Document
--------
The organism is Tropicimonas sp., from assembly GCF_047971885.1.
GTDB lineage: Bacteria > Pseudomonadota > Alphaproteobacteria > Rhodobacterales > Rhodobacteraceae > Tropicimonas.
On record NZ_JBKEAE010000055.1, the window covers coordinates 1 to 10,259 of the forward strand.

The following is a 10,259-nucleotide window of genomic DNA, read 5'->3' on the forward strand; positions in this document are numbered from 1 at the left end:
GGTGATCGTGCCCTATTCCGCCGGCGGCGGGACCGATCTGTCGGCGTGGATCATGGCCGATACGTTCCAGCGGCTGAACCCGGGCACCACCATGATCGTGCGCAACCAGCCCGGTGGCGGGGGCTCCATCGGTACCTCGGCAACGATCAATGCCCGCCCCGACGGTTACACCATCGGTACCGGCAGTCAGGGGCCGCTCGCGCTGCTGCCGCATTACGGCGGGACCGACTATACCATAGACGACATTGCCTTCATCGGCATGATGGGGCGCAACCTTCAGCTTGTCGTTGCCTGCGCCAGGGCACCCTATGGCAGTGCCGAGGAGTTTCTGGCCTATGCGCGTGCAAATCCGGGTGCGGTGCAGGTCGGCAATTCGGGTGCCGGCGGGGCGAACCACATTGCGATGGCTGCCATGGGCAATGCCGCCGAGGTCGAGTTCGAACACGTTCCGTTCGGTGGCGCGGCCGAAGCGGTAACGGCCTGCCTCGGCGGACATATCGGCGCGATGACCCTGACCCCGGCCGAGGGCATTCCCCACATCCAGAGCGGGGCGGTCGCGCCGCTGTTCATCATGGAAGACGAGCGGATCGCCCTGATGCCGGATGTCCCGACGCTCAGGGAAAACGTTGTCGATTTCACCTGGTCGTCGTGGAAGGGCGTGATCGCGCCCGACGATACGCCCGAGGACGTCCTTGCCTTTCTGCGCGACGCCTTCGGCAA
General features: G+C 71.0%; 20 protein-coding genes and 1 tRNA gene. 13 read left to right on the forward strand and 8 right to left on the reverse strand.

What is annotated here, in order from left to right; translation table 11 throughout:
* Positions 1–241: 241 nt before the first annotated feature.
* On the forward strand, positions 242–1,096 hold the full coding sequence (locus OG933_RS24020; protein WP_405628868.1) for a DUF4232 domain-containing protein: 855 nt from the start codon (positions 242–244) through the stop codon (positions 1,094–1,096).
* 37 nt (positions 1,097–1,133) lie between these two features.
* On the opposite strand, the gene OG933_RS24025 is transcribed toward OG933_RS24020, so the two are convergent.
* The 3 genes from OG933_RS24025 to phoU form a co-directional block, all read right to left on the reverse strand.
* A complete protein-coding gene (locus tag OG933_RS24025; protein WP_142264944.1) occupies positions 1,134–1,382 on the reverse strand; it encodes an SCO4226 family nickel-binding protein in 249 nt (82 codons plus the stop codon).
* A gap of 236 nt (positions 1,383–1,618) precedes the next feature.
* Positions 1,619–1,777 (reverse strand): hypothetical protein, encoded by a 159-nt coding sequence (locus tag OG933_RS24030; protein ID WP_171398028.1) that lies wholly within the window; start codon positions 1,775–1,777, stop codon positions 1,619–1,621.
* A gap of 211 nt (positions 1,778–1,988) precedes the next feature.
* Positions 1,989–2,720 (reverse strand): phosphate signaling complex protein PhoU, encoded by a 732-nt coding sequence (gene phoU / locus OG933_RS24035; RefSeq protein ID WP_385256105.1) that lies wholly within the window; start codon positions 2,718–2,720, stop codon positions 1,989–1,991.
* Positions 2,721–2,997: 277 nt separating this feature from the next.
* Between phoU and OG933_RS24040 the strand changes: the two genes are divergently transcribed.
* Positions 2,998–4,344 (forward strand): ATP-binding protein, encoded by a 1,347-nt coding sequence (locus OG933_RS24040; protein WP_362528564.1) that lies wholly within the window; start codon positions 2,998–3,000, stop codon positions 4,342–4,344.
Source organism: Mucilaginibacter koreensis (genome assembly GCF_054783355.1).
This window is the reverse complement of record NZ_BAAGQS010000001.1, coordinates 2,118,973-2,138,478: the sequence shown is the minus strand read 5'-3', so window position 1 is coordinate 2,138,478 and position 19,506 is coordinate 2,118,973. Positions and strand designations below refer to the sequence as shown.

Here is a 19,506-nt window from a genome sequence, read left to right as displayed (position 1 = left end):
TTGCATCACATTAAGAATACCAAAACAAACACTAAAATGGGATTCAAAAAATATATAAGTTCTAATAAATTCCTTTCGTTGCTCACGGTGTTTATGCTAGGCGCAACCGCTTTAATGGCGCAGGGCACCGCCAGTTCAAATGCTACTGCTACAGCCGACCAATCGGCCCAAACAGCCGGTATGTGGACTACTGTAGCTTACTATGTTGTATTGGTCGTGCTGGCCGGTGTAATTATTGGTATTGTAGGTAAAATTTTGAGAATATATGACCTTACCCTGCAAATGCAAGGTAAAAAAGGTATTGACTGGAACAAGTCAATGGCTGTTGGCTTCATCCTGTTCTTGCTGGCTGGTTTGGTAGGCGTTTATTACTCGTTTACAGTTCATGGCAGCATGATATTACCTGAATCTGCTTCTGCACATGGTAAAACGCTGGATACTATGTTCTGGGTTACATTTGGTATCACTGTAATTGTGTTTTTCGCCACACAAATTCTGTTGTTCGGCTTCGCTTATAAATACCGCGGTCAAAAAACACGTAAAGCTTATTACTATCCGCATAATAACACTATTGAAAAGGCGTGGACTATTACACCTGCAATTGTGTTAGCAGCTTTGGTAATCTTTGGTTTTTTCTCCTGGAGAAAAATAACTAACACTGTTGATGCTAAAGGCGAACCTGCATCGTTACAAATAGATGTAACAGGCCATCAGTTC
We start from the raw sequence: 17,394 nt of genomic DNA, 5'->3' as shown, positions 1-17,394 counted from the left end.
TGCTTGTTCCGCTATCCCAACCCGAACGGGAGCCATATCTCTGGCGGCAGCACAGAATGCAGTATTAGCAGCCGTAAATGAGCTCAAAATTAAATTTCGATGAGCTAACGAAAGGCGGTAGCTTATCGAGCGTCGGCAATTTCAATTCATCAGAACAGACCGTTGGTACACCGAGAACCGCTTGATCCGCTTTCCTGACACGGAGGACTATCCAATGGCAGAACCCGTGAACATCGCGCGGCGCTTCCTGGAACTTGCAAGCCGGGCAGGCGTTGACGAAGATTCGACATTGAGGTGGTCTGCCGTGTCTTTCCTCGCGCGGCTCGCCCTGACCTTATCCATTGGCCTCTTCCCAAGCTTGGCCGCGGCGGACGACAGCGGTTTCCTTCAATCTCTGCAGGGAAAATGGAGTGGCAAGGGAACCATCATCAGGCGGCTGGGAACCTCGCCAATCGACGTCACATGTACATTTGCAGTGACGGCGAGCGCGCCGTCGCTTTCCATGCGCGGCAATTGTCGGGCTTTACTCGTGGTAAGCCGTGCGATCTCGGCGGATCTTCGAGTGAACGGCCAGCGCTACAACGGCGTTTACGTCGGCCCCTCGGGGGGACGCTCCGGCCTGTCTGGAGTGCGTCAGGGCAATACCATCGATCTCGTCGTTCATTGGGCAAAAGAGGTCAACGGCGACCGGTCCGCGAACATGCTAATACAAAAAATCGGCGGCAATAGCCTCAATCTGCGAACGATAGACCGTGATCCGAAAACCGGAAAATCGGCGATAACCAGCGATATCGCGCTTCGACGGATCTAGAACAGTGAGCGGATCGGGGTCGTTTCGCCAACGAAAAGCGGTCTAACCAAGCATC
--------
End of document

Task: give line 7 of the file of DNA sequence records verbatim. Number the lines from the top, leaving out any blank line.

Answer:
What is annotated here, in order from left to right; translation table 11 throughout: